Gaming giants settle fight over docs in poker machine case
Intellectual Property June 15, 2018 11:34 am By Christine Caulfield | Melbourne

Pokies giants Ainsworth Game Technology and Aristocrat Technologies have settled their spat over access to documents ahead of a hearing to decide if Aristocrat can gather evidence for a possible case alleging its rival stole an idea for a new poker machine.

In defending the prospective law suit by Aristocrat, Ainsworth claimed the initially withheld documents were needed to give evidence. The companies settled their fight over access to the material, and the Federal Court on Thursday dismissed Ainsworth’s interlocutory application by consent.

Justice David Yates had referred to the discovery fight at a hearing in late May as “World War Three”.

Aristocrat has accused Ainsworth of possible copyright infringement, breaching confidential information, and contravening the Australian Consumer Law. It filed an originating application for preliminary discovery with the court on April 24.

In the first case management hearing in mid May, Aristocrat barrister J M Hennessy, SC, told Judge Yates that Ainsworth developed a gaming product similar to Aristocrat’s machine after an employee, Sujay Prabhu, jumped ship from Ainsworth to Aristocrat, and back again.

Prabhu lasted three weeks at Aristocrat before he was terminated, Hennessy said. He moved back to Ainsworth, where his most recent position was as game design team leader.

Earlier this year, Ainsworth– which is owned by billionaire Len Ainsworth — began promoting its Jackpot Strike slot machine at expos.

Hennessy admitted that Aristocrat had only “glimpses” of the game’s operation at the events, but said there were enough similarities between Jackpot Strike and Aristocrat’s own slot machine, Lightning Link, for the company to seek discovery.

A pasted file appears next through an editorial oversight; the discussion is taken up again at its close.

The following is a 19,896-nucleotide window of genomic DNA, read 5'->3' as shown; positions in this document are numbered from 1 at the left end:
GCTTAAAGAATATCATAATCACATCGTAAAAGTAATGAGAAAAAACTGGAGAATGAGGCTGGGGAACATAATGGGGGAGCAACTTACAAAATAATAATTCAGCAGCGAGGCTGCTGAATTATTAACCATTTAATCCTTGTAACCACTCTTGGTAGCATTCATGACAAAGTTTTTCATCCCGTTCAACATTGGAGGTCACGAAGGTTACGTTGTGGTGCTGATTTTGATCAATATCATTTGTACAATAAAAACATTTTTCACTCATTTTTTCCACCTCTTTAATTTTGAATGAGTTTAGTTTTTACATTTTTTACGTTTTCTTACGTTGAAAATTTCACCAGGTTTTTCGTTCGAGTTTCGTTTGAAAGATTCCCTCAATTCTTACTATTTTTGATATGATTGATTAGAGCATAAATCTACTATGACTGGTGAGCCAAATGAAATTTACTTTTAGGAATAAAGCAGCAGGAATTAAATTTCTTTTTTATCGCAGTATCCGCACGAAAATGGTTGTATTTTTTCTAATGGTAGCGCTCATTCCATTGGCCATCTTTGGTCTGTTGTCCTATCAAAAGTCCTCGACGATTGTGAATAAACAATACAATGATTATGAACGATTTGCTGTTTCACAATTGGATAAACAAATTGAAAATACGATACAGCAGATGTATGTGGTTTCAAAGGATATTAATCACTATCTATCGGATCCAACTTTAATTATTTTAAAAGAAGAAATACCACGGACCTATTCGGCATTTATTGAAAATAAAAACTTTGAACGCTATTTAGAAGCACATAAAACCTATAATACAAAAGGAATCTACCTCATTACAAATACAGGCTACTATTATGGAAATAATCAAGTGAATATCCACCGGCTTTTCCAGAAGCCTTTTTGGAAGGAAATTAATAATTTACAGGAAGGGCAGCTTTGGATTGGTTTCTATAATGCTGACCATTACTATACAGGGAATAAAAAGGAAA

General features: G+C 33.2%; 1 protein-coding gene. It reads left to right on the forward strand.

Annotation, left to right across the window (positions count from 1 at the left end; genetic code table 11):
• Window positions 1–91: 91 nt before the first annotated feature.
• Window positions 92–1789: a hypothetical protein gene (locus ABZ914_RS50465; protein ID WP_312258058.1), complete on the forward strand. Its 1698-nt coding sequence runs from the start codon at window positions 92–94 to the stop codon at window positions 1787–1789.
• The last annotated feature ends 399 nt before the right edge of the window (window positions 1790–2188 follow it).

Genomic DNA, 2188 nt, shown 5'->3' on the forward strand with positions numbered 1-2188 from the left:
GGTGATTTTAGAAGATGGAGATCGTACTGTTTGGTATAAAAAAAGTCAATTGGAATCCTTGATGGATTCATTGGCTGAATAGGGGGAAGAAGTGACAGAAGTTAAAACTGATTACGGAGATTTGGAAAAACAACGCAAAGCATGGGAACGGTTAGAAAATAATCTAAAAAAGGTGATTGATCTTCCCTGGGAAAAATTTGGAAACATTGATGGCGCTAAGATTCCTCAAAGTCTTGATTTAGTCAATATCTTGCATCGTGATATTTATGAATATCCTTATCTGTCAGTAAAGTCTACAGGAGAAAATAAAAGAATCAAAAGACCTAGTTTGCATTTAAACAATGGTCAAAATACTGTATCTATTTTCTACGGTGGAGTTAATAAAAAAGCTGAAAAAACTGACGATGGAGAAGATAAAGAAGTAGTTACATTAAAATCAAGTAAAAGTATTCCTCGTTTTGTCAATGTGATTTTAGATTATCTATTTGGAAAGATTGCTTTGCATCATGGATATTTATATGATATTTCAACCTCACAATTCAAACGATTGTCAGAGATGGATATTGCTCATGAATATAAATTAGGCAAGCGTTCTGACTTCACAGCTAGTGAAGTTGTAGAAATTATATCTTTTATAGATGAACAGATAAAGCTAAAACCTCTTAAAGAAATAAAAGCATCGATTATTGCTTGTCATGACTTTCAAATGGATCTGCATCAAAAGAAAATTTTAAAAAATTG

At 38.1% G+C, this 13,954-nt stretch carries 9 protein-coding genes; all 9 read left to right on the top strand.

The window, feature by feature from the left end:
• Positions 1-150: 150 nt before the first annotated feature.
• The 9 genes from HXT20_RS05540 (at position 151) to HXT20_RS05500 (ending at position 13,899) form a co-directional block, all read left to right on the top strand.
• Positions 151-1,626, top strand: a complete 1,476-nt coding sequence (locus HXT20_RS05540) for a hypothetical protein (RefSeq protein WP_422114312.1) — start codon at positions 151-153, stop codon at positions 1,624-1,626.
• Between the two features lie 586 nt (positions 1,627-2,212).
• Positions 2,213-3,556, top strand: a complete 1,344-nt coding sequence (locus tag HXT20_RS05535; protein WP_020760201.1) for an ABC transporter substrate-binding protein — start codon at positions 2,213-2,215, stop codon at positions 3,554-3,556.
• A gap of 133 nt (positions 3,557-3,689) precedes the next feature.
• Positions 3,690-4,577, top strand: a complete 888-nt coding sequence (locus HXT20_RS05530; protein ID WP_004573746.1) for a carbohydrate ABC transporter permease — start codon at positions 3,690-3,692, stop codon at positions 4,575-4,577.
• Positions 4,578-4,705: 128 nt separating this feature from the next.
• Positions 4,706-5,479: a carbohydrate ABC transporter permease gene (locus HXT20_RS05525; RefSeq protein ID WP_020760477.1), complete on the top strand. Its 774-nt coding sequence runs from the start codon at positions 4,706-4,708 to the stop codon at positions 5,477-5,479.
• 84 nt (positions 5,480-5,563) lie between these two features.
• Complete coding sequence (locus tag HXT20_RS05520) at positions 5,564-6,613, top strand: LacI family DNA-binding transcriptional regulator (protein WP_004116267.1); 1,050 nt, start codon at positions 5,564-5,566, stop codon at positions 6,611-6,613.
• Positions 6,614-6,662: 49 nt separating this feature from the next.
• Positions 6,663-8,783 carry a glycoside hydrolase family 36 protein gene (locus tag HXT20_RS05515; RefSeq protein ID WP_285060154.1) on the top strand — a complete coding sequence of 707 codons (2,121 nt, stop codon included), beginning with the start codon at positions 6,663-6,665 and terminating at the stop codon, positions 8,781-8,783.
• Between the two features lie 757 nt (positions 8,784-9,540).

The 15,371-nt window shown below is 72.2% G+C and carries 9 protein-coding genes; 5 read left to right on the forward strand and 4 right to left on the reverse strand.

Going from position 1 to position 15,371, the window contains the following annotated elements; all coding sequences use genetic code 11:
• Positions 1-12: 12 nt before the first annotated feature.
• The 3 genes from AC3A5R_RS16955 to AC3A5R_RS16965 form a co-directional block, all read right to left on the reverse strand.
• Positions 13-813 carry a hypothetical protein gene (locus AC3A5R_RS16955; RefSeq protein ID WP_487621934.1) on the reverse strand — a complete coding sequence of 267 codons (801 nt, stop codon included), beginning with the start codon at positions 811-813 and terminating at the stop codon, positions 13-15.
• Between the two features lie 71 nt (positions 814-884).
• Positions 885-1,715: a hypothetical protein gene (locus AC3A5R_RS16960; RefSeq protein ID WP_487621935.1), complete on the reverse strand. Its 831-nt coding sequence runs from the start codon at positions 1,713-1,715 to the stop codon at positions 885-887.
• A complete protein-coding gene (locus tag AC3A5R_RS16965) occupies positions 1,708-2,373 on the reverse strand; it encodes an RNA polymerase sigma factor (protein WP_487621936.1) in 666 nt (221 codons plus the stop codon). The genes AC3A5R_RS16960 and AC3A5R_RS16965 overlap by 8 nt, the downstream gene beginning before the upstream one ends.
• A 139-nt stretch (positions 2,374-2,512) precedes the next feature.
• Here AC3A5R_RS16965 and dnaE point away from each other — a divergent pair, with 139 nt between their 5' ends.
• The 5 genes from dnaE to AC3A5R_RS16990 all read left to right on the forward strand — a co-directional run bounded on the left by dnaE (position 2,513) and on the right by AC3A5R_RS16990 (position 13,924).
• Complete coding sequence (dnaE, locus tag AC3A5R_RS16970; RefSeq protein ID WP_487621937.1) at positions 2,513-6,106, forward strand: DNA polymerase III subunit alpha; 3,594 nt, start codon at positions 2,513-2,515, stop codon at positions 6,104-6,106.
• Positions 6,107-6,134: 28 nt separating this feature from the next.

Ainsworth has voluntarily entered into an undertaking with Aristocrat, giving assurances that the version released at launch would be different to those demonstrated previously at expos, and that Prabhu would not be involved in the later releases, the court heard.

But, Hennessy said, this may prove to be “problematic” because it was unclear how Ainsworth would separate Prabhu’s efforts in developing the prior versions from the launched product.

In his order Thursday, Judge Yates gave Ainsworth to July 5 to file any evidence in defence of Aristocrat’s preliminary discovery application. Aristocrat has until July 24 to file its submissions.

The judge will hear Aristocrat’s application for preliminary discovery on August 7.

Spruson & Ferguson Lawyers is representing Ainsworth. Gilbert + Tobin is representing Aristocrat.

Hennessy is from Tenth Floor Chambers, while Burgess is from Nigel Bowen Chambers.

The case is Aristocrat Technologies Australia Pty Limited ACN 001 660 715 v Ainsworth Game Technology Limited ACN 068 516 665.

CORRECTION: An earlier version of this story incorrectly stated that Ainsworth lost its interlocutoy application to access the documents in dispute. The application was dismissed by consent following out-of-court negotiations.

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Christine Caulfield

Christine Caulfield has been a journalist for 18 years. She was most recently the Co-Managing Editor at US legal news publication Law360. Prior to that she worked as the County Court reporter for The Herald Sun. She is Co-Founder and Editor of Lawyerly.